The Court of Appeal judgment in favour of Blue Chip victims, the Bartles, carries a caution for lenders in the finding that the loan contract entered between the Bartles and GE Custodians Ltd (GE) is oppressive within the meaning of the Credit Contracts and Consumer Finance Act (CCCF Act) and can be re-opened.
Key to GE’s defence was that the loans were arranged by other companies and that, had it been aware of the Bartles’ financial circumstances, it would not have advanced the money. However the three Appeal Court Judges rejected this, ruling that the responsibility to comply with the CCCF Act remained with GE.
The issue has been remitted to the High Court to decide the appropriate remedy. As it is seen as a test case for other Blue Chip investors, it is likely that GE will seek to appeal it to the Supreme Court.
The Bartles, a retired couple in their 60s with a combined pension income of $21,736 a year, borrowed $630,000 against their freehold home in Whangarei to buy an apartment in Auckland as part of a Blue Chip deal. Describing the “investment opportunity” promoted by Blue Chip, Hammond J said it had “the character of a Trojan horse to access the equity of investors in their homes”.
The idea was that after four years the unit would be sold and the Bartles would receive 10.10% of any capital gain with the balance flowing to Blue Chip. In the meantime, they would get $451 a fortnight before tax on the rental.
Hammond J again: “Even assuming the scheme went according to plan, and there were plenty of opportunities for it not to, the principal beneficiary would be Blue Chip”.
GE loaned the money to the Bartles in three instalments; the first two (of $137,484 and $125,791) for 25 year terms and the third (of $366,291) for a 30 year term. The loans were at fixed interest for five years but reverted to variable rate principal and interest payments after that time.
They were lent under a “Fast doc” or “asset lending” arrangement. These are typically provided to self-employed investors who may be unable to provide proof of income and rely on the borrower having sufficient equity to support the loan and signing a declaration of ability to pay.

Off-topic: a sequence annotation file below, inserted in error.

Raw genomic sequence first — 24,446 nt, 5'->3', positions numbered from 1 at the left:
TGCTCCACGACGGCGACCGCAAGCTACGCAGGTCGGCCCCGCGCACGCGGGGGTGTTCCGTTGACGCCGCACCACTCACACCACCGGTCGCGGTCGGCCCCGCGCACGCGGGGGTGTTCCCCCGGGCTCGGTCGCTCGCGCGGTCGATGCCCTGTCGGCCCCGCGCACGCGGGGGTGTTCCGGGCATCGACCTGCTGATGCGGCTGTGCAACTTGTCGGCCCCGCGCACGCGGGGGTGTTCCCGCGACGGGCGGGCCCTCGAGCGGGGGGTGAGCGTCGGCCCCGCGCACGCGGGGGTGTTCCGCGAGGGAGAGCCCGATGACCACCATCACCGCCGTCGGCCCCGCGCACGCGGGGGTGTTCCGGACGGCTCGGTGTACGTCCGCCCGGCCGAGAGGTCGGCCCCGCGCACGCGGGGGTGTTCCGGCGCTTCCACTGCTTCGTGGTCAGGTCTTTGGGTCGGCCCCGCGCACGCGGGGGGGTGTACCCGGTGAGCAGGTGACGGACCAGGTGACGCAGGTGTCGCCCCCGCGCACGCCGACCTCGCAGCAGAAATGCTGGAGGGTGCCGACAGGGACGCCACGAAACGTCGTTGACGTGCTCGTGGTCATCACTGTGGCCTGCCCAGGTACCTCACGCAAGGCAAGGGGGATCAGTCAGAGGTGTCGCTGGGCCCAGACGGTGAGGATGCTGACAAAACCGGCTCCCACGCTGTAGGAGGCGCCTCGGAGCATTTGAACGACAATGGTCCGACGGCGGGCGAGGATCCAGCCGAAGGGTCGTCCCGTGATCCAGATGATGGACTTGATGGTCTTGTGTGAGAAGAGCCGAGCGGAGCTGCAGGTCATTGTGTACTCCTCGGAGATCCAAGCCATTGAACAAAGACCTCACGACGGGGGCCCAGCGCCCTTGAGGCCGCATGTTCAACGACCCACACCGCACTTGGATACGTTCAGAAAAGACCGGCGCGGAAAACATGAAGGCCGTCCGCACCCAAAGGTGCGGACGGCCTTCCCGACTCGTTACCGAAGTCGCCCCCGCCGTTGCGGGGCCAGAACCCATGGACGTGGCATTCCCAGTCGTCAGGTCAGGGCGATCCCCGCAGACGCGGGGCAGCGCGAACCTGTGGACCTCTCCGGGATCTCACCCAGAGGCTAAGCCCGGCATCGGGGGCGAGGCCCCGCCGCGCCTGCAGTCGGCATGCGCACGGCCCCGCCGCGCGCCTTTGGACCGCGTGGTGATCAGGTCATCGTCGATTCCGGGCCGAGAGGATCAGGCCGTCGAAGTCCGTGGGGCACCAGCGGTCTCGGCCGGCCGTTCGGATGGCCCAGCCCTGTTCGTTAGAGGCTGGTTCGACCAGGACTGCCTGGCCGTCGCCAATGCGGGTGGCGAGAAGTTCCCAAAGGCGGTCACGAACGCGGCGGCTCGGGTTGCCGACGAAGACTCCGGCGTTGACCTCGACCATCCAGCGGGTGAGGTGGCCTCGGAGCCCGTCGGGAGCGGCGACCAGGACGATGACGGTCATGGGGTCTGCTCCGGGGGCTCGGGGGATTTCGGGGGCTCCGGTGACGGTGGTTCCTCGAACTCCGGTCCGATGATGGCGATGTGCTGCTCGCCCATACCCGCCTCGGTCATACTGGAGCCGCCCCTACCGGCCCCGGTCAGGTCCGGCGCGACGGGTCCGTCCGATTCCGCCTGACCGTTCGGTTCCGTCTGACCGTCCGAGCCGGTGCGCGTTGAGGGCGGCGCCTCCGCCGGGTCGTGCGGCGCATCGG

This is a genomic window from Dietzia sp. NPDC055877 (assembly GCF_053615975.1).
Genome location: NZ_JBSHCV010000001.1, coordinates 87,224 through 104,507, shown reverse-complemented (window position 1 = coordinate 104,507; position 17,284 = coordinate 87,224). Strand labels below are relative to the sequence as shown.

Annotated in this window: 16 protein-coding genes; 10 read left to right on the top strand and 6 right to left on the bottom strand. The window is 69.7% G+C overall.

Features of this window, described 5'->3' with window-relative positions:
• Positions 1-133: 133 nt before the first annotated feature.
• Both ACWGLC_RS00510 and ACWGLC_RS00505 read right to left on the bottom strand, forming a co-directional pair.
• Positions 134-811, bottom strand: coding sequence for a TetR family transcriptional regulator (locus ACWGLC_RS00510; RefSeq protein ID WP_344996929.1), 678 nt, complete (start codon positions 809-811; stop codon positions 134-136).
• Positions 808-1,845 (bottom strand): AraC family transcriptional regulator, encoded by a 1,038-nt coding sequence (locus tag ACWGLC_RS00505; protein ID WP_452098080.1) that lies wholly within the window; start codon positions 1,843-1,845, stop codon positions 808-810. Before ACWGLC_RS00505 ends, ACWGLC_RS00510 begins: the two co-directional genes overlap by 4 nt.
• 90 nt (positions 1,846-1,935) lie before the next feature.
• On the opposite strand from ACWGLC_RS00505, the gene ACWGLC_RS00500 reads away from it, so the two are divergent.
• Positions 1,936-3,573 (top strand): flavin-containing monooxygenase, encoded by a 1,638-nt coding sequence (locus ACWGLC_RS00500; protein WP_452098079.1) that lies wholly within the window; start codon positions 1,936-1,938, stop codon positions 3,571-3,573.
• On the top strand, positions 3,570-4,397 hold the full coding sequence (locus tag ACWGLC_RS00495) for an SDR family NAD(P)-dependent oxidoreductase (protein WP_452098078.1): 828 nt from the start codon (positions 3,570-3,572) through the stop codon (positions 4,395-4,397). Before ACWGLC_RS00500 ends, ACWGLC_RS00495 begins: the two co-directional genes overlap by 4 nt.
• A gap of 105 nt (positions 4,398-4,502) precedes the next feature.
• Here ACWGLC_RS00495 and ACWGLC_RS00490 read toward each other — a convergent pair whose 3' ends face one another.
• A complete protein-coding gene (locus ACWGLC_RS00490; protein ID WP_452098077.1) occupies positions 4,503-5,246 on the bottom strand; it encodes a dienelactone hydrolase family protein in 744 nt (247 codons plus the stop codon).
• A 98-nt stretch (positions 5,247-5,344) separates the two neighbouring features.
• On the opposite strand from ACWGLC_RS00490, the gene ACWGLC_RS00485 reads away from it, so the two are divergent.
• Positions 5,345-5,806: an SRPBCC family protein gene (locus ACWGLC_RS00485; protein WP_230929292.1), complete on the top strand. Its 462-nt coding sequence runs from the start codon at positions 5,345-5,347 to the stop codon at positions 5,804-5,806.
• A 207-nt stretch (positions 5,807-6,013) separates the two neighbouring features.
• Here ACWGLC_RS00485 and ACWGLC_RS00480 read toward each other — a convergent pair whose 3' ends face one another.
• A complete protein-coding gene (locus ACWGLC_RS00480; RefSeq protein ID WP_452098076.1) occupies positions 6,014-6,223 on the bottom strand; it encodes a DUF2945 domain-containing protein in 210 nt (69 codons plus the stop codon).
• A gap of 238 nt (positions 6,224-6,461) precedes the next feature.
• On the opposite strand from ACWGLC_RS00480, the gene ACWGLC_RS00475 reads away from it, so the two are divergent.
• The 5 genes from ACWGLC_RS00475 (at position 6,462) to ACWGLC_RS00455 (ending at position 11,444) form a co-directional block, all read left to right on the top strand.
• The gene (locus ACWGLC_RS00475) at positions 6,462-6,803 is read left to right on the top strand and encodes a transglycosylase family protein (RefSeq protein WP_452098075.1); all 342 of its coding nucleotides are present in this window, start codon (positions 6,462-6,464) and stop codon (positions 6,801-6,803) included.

The CCCF Act
The matter before the Court was whether the contract could be reopened under the CCCF Act on the grounds that the terms were “oppressive, harsh, unjustly burdensome, unconscionable or in breach of reasonable standards of commercial practice”.
Hammond J described Parliament’s intention in passing the Act as “to see that those who borrow money understand what is going on in the transaction and what they are getting into...If this is paternalistic, and undoubtedly it is, it is because Parliament has seen that to be necessary in the interests of the citizens of this country”.
The relationship between GE and Tasman Mortgages Ltd
A lot of the argument in the Court centred on the relationship between GE and Tasman Mortgages Ltd (TML), a company in the Blue Chip group. GE knew nothing of the Blue Chip connection or of Blue Chip but had contracted with TML to originate, implement, service and enforce loans in the New Zealand market.
Accordingly, GE argued that it was simply a funding source and had nothing to do with the “making” of the transactions so should not have to bear the cross of its security being avoided.
GE had inserted a number of protections for itself in its formal arrangements with TML. The Correspondent Deed between them specified among other things that:
TML was an independent contractor and not an agent, partner or employee of GE
TML was to relay to GE any information which might be material to accepting or rejecting a loan application, and
TML was obliged to comply with the law in performing its obligations under the Deed, including the law “relating to or regulating the engaging in of misleading, deceptive and unconscionable conduct” and “the Credit Contracts Act”.
But the Court found that, despite these provisions, responsibility remained with GE. Arnold J said:
“A lender is, of course, entitled to organise its business by subcontracting out, or relying on others to perform, functions associated with its lending activities. But in my view, it would undermine the scheme and purpose of the CCCF Act if lenders could avoid its application, in whole or in part, by adopting lending processes and requirements that meant they could disclaim all personal knowledge of factors that, objectively, indicate the existence of oppression. To permit that would be to allow lenders to insulate themselves from the operation of the CCCF Act”.
Arnold J further suggested that the New Zealand courts should adopt a similar approach to the Australian courts in relation to asset lending, this being to work from the presumption that the loan is unconscionable if the borrower could honour it only by selling the family home.
He said of the Bartles:
“They had no income sufficient to meet their obligations, even taking account of any returns from the apartment, and their most significant asset by far, their home, was fully exposed. The loan transactions were in this sense one-sided. From GE’s perspective they were based essentially on the value of the security offered, without genuine regard to the ability of the Bartles to service them”.
The Court accepted that, had GE been fully apprised of the Bartles’ financial position, it would not have granted the loan. However, rather than accept this as a mitigating factor, Hammond J found that it was “powerful evidence of a departure from reasonable standards of commercial practice” and “a clear indicator that the loan itself was oppressive”.